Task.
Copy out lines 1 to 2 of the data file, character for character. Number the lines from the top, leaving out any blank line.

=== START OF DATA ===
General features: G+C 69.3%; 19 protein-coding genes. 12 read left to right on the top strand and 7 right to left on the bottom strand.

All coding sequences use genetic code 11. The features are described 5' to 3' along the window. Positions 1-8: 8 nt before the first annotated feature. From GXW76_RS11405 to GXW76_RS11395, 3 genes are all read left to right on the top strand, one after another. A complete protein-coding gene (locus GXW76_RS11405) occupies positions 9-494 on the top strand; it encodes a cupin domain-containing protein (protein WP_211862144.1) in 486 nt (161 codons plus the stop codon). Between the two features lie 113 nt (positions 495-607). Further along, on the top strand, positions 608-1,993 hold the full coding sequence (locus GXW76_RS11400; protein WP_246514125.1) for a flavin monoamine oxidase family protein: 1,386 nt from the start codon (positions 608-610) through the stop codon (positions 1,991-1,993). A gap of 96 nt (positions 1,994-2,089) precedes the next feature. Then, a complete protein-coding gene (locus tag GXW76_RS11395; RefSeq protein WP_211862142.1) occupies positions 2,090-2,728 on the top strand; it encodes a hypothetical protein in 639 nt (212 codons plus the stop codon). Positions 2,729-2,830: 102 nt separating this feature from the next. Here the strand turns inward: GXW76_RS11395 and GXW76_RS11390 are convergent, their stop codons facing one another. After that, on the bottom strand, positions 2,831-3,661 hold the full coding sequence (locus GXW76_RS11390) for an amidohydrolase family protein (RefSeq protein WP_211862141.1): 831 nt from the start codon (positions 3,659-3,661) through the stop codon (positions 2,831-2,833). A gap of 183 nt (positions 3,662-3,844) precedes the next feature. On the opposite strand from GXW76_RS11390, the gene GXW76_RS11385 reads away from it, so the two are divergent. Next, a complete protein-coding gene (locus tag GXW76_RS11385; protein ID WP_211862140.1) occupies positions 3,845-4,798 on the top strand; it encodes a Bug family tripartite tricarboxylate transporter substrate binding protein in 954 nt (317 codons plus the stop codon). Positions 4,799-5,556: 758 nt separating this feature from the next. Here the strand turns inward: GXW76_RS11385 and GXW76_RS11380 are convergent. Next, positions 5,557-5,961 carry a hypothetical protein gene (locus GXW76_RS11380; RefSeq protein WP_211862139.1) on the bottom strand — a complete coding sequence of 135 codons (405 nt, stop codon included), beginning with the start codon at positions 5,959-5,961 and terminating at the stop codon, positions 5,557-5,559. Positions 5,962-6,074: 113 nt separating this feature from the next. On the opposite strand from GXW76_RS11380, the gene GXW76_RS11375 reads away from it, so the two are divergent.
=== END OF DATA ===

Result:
General features: G+C 69.3%; 19 protein-coding genes. 12 read left to right on the top strand and 7 right to left on the bottom strand.

All coding sequences use genetic code 11. The features are described 5' to 3' along the window. Positions 1-8: 8 nt before the first annotated feature. From GXW76_RS11405 to GXW76_RS11395, 3 genes are all read left to right on the top strand, one after another. A complete protein-coding gene (locus GXW76_RS11405) occupies positions 9-494 on the top strand; it encodes a cupin domain-containing protein (protein WP_211862144.1) in 486 nt (161 codons plus the stop codon). Between the two features lie 113 nt (positions 495-607). Further along, on the top strand, positions 608-1,993 hold the full coding sequence (locus GXW76_RS11400; protein WP_246514125.1) for a flavin monoamine oxidase family protein: 1,386 nt from the start codon (positions 608-610) through the stop codon (positions 1,991-1,993). A gap of 96 nt (positions 1,994-2,089) precedes the next feature. Then, a complete protein-coding gene (locus tag GXW76_RS11395; RefSeq protein WP_211862142.1) occupies positions 2,090-2,728 on the top strand; it encodes a hypothetical protein in 639 nt (212 codons plus the stop codon). Positions 2,729-2,830: 102 nt separating this feature from the next. Here the strand turns inward: GXW76_RS11395 and GXW76_RS11390 are convergent, their stop codons facing one another. After that, on the bottom strand, positions 2,831-3,661 hold the full coding sequence (locus GXW76_RS11390) for an amidohydrolase family protein (RefSeq protein WP_211862141.1): 831 nt from the start codon (positions 3,659-3,661) through the stop codon (positions 2,831-2,833). A gap of 183 nt (positions 3,662-3,844) precedes the next feature. On the opposite strand from GXW76_RS11390, the gene GXW76_RS11385 reads away from it, so the two are divergent. Next, a complete protein-coding gene (locus tag GXW76_RS11385; protein ID WP_211862140.1) occupies positions 3,845-4,798 on the top strand; it encodes a Bug family tripartite tricarboxylate transporter substrate binding protein in 954 nt (317 codons plus the stop codon). Positions 4,799-5,556: 758 nt separating this feature from the next. Here the strand turns inward: GXW76_RS11385 and GXW76_RS11380 are convergent. Next, positions 5,557-5,961 carry a hypothetical protein gene (locus GXW76_RS11380; RefSeq protein WP_211862139.1) on the bottom strand — a complete coding sequence of 135 codons (405 nt, stop codon included), beginning with the start codon at positions 5,959-5,961 and terminating at the stop codon, positions 5,557-5,559. Positions 5,962-6,074: 113 nt separating this feature from the next. On the opposite strand from GXW76_RS11380, the gene GXW76_RS11375 reads away from it, so the two are divergent.